Government figures have revealed a significant drop in the numbers of disabled people being accepted and continuing to receive Access to Work support, the Government Programme to support disabled people in employment.
The Government is keen to refer to Access to Work in the rhetoric they use to justify their approach to disability. At the Disability Capital conference in October the Minister for Disabled People, Maria Miller, said that whilst the government was “reforming” the benefits system they were also supporting disabled people into employment through investing in Access to Work. The Sayce Report in June 2011 recommended using savings from closing Remploy services to invest in Access to Work. The report gave the figure that for every £1 spent on Access to Work, the State recoups £1.48. Spending on Access to Work makes a profit for the State. At a time of austerity it would seem logical to think that the Government would be making an effort to support and promote Access to Work.
Figures from the Department for Work and Pensions (DWP) reveal a different picture. Figures show that just 2,320 ‘new customers’ were helped by the Access to Work (AtW) scheme in the first quarter of 2011-12, an average of 773 disabled people receiving new support every month. In the first half of last year, the government was helping about 1,283 new customers a month. This fell to 980 a month in the third quarter of 2010-11, and then again to an average of just 867 a month from January to March 2011. The new figures also show that the number of existing AtW ‘customers’ – those continuing to receive support – has dropped by almost 4,000, to just 18,570.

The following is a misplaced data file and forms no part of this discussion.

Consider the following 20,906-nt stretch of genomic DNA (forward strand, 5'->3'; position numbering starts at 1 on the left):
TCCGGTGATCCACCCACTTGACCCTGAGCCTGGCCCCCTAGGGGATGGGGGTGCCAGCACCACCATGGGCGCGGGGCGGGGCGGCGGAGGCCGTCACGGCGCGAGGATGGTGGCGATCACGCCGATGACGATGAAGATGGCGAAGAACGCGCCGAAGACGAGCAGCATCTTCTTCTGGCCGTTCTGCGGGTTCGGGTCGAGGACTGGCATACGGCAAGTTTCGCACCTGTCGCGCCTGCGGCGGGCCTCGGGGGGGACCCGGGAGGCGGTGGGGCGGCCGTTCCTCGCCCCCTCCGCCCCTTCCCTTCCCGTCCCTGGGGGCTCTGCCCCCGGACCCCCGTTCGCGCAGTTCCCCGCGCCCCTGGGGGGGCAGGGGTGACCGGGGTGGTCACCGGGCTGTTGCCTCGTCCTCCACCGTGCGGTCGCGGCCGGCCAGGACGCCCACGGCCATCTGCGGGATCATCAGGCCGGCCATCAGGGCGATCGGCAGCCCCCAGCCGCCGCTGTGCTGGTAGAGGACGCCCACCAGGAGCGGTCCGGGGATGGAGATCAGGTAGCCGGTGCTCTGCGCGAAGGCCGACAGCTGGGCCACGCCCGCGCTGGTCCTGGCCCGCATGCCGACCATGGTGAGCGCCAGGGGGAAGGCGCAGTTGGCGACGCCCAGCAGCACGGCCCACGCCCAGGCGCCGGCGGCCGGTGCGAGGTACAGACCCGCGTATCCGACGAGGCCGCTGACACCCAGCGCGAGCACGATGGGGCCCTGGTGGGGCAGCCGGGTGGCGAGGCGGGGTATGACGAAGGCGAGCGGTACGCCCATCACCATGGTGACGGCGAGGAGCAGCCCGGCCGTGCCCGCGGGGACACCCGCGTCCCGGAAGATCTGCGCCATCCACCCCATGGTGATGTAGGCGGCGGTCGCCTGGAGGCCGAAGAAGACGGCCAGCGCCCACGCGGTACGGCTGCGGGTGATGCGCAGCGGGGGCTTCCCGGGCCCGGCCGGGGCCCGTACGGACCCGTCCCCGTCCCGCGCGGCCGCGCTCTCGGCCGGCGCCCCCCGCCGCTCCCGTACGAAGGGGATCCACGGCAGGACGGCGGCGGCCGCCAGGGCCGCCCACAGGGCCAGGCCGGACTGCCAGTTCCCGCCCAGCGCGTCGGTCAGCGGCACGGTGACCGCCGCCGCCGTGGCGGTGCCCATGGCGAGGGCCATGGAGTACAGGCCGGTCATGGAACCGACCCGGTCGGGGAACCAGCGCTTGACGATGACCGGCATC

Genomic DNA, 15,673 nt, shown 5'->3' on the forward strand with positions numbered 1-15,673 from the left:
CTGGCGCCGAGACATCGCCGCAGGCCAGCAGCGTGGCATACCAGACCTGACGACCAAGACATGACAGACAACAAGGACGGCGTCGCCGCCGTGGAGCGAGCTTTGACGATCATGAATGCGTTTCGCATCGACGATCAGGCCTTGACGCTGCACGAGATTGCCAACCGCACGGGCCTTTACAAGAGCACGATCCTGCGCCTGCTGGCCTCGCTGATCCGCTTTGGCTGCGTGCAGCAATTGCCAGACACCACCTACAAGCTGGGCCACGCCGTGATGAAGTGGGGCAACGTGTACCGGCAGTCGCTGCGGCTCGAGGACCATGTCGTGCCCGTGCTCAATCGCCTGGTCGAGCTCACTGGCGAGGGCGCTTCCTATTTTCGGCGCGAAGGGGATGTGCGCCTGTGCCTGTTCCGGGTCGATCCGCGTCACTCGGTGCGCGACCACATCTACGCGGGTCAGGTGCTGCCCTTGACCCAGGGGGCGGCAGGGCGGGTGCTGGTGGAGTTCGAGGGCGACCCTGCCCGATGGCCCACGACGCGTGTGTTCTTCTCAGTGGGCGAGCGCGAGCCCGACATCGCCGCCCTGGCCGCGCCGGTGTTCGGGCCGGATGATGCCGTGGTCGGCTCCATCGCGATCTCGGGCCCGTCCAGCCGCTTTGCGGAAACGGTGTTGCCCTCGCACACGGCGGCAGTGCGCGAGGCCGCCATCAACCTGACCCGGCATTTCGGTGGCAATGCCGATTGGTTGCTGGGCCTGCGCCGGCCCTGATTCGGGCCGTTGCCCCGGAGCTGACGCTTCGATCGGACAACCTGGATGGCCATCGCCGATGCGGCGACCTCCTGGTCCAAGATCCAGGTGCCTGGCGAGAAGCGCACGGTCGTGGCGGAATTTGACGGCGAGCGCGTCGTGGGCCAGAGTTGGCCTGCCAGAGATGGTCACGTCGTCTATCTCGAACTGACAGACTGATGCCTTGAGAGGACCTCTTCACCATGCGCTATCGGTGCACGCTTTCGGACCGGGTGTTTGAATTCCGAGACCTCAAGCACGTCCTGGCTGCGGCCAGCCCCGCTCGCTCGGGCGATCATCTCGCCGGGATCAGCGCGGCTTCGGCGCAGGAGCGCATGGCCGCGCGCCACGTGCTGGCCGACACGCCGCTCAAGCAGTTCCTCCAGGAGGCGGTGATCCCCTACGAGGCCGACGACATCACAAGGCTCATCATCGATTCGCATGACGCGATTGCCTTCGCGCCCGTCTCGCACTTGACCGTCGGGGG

While the rhetoric sounds good, the figures confirm what many of us have long suspected: that the government has no intention of following up its empty words and investing further in Access to Work. Access to Work staff are clear that they have been given a direction of travel to limit resources and taper off support wherever they
can. This fits with the government’s ideology of reducing state “dependency”. Whereas the government may talk about getting disabled people into employment, they are not prepared to use state-funded support to get us there. This ideology is already costing disabled people jobs, it is denying us equality and moreover is costing the state profits it can ill-afford to turn its nose up at.
The DWP’s Access to Work official statistics are available at: http://statistics.dwp.gov.uk/asd/workingage/atw/atw1011.pdf
Sources for this article include Disability News Service www.disabilitynewsservice.com